17. Try the Janitor's Closet mod, I believe that tells you what mod each part came from in the editors. Not hugely helpful if you've already deleted the craft files for active vessels but could do what you need it to do.
  18. I just did a test with some RCS thrusters and discovered something interesting: the RCS action group (R key) doesn't toggle any RCS thrusters on or off- those are controlled completely separately. You can enable/disable RCS thrusters using action groups or the part action windows; R just acts as a global on/off switch for the entire RCS system but if an RCS thruster is disabled it still won't fire whether or not RCS is switched on or off on the craft. Unfortunately there's no option to enable or disable RCS thrusters individually, it's just a toggle that's available. You could try disabling crossfeed on all your docking ports and disabling fuel flow out of your RCS tanks on each Soyuz after it's docked to prevent the RCS thrusters from firing that way, though it's not particularly elegant and could be problematic if you have many tanks to turn on/off each time. The Action Groups Extended mod might do what you're looking for, it seems to offer the ability to create action groups to turn all RCS thrusters under its control on or off in unison; not sure if it actually does so, I've never used that mod before and the demo screenshots are a few years old by the looks of it, but worth a try?
  19. If you added a graphics card and now the PC can't run due to insufficient power supply, perhaps remove the graphics card to let the PC run with a sufficient power supply?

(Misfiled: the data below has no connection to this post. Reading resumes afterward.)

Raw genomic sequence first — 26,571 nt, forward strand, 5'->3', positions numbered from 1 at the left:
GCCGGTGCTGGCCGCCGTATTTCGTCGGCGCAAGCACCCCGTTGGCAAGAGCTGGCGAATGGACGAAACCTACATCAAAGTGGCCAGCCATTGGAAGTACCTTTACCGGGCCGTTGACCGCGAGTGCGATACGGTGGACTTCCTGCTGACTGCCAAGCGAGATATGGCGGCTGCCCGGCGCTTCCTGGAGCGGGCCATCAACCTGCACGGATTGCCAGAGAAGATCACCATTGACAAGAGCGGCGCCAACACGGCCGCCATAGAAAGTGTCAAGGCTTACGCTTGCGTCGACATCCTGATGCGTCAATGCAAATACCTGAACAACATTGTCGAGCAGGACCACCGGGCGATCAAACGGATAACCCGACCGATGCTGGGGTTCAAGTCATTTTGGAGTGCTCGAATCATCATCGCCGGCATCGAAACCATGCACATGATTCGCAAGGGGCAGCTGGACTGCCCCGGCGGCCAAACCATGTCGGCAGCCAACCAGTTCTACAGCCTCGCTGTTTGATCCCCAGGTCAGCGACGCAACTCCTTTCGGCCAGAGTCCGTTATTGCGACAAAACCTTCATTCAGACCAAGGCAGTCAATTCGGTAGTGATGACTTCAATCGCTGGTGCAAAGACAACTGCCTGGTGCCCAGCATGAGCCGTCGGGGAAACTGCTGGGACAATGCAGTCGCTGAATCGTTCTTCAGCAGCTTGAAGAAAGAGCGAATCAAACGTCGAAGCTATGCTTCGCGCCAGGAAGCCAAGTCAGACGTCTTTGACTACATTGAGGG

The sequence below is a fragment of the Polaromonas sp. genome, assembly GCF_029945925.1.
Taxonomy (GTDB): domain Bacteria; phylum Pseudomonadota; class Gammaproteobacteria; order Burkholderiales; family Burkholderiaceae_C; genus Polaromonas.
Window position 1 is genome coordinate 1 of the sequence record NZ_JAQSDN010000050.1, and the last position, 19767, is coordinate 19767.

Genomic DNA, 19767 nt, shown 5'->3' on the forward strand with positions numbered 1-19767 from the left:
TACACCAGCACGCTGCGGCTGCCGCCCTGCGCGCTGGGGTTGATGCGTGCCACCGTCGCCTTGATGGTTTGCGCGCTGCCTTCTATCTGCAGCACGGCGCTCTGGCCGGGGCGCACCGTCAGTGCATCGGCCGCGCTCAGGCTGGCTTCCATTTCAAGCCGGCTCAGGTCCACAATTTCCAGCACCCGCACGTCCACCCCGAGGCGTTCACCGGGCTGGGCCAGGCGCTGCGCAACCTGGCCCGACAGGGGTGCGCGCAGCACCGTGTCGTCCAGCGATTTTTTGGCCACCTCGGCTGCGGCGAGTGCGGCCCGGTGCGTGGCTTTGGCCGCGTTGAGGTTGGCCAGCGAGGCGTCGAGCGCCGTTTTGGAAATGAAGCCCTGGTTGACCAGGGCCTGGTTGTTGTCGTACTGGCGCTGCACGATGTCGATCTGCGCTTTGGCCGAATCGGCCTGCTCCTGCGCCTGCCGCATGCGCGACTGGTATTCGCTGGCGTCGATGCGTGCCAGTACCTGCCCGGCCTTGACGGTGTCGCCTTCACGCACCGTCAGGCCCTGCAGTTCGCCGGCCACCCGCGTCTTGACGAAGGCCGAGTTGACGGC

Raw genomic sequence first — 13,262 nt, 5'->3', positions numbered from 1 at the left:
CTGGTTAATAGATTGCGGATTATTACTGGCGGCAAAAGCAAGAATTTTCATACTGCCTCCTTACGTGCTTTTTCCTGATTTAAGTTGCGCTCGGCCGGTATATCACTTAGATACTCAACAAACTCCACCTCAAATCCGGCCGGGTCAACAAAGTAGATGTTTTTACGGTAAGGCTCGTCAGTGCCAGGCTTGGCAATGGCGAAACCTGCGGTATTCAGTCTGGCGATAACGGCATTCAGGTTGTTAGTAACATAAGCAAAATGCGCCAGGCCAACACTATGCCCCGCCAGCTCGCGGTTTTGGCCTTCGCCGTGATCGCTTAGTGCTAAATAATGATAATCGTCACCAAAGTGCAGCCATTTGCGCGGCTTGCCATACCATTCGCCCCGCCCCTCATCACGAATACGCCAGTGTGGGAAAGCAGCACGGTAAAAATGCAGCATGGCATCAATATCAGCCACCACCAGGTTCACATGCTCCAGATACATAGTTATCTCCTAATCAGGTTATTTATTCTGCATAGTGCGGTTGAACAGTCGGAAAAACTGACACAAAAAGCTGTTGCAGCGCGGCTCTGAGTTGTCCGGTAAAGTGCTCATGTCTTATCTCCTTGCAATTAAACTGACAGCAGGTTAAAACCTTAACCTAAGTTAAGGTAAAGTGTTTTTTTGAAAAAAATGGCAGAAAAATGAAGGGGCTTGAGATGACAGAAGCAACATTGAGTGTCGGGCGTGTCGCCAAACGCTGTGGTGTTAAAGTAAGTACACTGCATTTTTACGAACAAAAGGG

20. Does stealing a design off KerbalX and making some minor changes count? A few choice part swaps (mostly adding that NERV instead of a central Panther jet) turned the Kronus low-tech 20 ton SSTO into a slightly less low-tech 30 ton SSTO, which has become my workhorse orbital launch system.
  21. “Simplify, then add lightness” is the phrase you’re looking for. After spending some time in RSS it keeps surprising me how little delta-V is needed to get around the stock system- barely 900m/s to escape Kerbin, less than 2km/s to get to Jool then a free capture with a gravity assist from Tylo or possibly Laythe; that wouldn’t even get me to the Moon in RSS!
  22. In principle, yes- but depending on how long those missions take, you could be losing time waiting for the second mission to arrive. The objective is really "have five separate probes in orbit of five separate planets and/or moons"- they all need to be in orbit at the time you claim the objective completed so a landed probe won't count. I'm going to relax the rules slightly here and say that you can count any probes towards this objective, even those that have already completed two objectives earlier, rather than insisting on five brand new probes. Each of these is a separate objective. You can send a single lander or rover to complete a first landing or rover objective as well as one of these three landings, but since that would be out of sequence you'd have to wait until all the preceding objectives were completed before claiming the Icarus/Lili/Tarsiss landing, leaving you with one active mission that isn't doing anything which will limit what else you can do and potentially slow you down. I'd suggest you pick different targets for at least the first flyby, orbit and landing objectives so you can launch more orbiters for the "five orbiters" objective. Sorry for the delay in getting back to you, I've been away for a while with limited access to the forums and didn't see the notification.